Steppenwolf by Hermann Hesse

No critic rating

Waiting for minimum critic reviews

See 4 Critic Reviews

I can recognize it as the intellectual and literary tour de force that it is, and still I found it dull, plodding, and tedious, with a character for whom I felt very little sympathy.
-Inverarity is not a Scottish village


Hesse's classic story, a potent combination of Eastern and Western insights into the human search for meaning, raises issues that are perhaps more important in our current cultural climate than ever before. Steppenwolf, first published in German in 1927, is given new life in this fresh translation.
Thomas Wayne presents a contemporary take on the lone individual lost in the ironic good fortune and security of bourgeois banality and cultural conformity. Harry Haller, the hero, has all the insight, all the leisure, all the material goods he needs, yet he is not at peace with his life and decides to commit suicide. Then Hermine and her friends open to him the countless pathways of self-discovery.
Basil Creighton's 1929 translation (revised in 1963 by Joseph Mileck) is the best-known version in English; it skips words, smoothes out long, involved passages, unnecessarily improves the text all things Thomas Wayne refuses to do. He emphasizes a strict adherence and reverence for the literal -- a Hesse for the 21st century, meaningful and faithful to the original.

About Hermann Hesse

See more books from this Author
Hermann Hesse (July 2, 1877 -- August 9, 1962) was a German poet, novelist, essayist and painter. His best-known works included Steppenwolf, Siddhartha, and The Glass Bead Game, each of which explores an individual's search for authenticity, self-knowledge and spirituality. In 1946, he received the Nobel Prize in Literature. Hess publicly announced his views on the savagery of World War I, and was considered a traitor. He moved to Switzerland where he eventually became a naturalized citizen. He warned of the advent of World War II, predicting that cultureless efficiency would destroy the modern world. His theme was usually the conflict between the elements of a person's dual nature and the problem of spiritual loneliness. His first novel, Peter Camenzind, was published in 1904. His masterpiece, Death and the Lover (1930), contrasts a scholarly abbot and his beloved pupil, who leaves the monastery for the adventurous world. Steppenwolf (1927), a European bestseller, was published when defeated Germany had begun to plan for another war. It is the story of Haller, who recognizes in himself the blend of the human and wolfish traits of the completely sterile scholarly project. During the 1960s Hesse became a favorite writer of the counter culture, especially in the United States, though his critical reputation has never equaled his popularity. Hermann Hesse died in 1962.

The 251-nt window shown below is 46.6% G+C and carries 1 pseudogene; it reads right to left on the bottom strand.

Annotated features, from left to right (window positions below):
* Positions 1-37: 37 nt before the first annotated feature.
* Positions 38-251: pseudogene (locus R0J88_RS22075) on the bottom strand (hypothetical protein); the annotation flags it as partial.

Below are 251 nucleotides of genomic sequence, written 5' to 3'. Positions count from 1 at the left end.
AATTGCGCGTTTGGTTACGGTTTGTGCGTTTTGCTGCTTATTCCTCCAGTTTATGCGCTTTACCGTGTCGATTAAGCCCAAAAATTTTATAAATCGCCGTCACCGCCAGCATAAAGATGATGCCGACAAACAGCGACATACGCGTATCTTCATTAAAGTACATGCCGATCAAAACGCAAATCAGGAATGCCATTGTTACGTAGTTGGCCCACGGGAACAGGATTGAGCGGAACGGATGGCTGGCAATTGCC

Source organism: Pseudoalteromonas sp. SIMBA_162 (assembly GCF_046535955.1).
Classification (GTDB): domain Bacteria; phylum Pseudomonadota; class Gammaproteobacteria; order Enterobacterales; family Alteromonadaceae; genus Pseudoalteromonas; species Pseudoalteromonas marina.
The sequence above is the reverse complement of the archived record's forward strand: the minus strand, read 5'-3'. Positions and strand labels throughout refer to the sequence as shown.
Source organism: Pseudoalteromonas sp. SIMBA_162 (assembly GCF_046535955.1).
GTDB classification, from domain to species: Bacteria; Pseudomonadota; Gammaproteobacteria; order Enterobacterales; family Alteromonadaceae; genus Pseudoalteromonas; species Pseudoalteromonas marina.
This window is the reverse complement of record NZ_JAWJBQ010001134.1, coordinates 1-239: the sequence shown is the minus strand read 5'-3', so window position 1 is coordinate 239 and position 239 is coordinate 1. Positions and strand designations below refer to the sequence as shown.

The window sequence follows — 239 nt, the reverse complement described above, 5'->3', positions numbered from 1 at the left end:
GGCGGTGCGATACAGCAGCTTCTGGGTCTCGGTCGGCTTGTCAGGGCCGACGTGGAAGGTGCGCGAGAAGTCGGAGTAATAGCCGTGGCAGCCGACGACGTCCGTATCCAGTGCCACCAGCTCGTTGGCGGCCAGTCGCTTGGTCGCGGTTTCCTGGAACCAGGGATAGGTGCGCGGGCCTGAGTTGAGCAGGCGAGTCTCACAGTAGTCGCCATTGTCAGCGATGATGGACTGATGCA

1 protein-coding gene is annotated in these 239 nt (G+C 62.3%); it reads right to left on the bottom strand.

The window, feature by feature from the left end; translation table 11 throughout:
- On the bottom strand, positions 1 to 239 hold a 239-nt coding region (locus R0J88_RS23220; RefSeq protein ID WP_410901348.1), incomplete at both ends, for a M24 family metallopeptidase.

Published February 25, 1999 by Penguin Books, Limited (UK). 256 pages
Genres: Literature & Fiction, Law & Philosophy. Fiction
Bookmark Counts:
Want to Read
Add Critic Review

Critic reviews for Steppenwolf
All: 4 | Positive: 2 | Negative: 2


Reviewed by Cheryl A. Chatfield, Ph.D. on May 12 2010

This novel shows more than the importance of finding an equilibrium between the two parts of us, that is the "human" and the "shadow" within. This is a chance to enter and to get lost in a bizarre environment where you may find that other dimension of yourself.

Read Full Review of Steppenwolf

Inverarity is not a Scottish village

Below average
on Mar 01 2011

I can recognize it as the intellectual and literary tour de force that it is, and still I found it dull, plodding, and tedious, with a character for whom I felt very little sympathy.

Read Full Review of Steppenwolf

Above average
Reviewed by Bob Corbett on Dec 01 2001

While deeply moved by this book, there are still things to work out. Deeply moved and tempted. Yet I'm not fully converted to the Gospel According To Harry Haller.

Read Full Review of Steppenwolf

So Many Books

Above average
Reviewed by Stefanie on Dec 10 2013

Hesse later asserted that people largely misunderstood the book. I can understand why. It seems to be one of those books that, like Hermine for Harry, acts as a sort of mirror in which it is easy to see the things you want to see and disregard the rest.

Read Full Review of Steppenwolf

Rate this book!

Add Review

Reader reviews & activity

Andrew Giambertone

Andrew Giambertone 8 Nov 2014

Added the book to want to read list